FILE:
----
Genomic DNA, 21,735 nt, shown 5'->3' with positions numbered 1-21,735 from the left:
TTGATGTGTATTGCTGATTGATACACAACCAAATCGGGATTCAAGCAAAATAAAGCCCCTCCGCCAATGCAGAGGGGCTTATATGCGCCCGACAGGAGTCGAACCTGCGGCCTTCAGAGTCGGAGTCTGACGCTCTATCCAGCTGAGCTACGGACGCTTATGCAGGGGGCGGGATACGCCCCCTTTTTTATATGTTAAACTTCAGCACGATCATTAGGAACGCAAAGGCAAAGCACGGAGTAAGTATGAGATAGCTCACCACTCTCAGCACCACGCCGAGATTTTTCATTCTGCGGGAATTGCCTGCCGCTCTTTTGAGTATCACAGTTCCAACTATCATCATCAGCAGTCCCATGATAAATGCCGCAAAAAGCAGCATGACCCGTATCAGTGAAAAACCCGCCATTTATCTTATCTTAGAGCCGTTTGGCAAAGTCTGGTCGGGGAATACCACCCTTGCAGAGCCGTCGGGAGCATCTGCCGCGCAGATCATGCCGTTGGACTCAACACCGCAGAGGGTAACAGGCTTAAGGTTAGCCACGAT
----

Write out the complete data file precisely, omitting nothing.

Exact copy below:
Genomic DNA, 21,735 nt, shown 5'->3' with positions numbered 1-21,735 from the left:
TTGATGTGTATTGCTGATTGATACACAACCAAATCGGGATTCAAGCAAAATAAAGCCCCTCCGCCAATGCAGAGGGGCTTATATGCGCCCGACAGGAGTCGAACCTGCGGCCTTCAGAGTCGGAGTCTGACGCTCTATCCAGCTGAGCTACGGACGCTTATGCAGGGGGCGGGATACGCCCCCTTTTTTATATGTTAAACTTCAGCACGATCATTAGGAACGCAAAGGCAAAGCACGGAGTAAGTATGAGATAGCTCACCACTCTCAGCACCACGCCGAGATTTTTCATTCTGCGGGAATTGCCTGCCGCTCTTTTGAGTATCACAGTTCCAACTATCATCATCAGCAGTCCCATGATAAATGCCGCAAAAAGCAGCATGACCCGTATCAGTGAAAAACCCGCCATTTATCTTATCTTAGAGCCGTTTGGCAAAGTCTGGTCGGGGAATACCACCCTTGCAGAGCCGTCGGGAGCATCTGCCGCGCAGATCATGCCGTTGGACTCAACACCGCAGAGGGTAACAGGCTTAAGGTTAGCCACGAT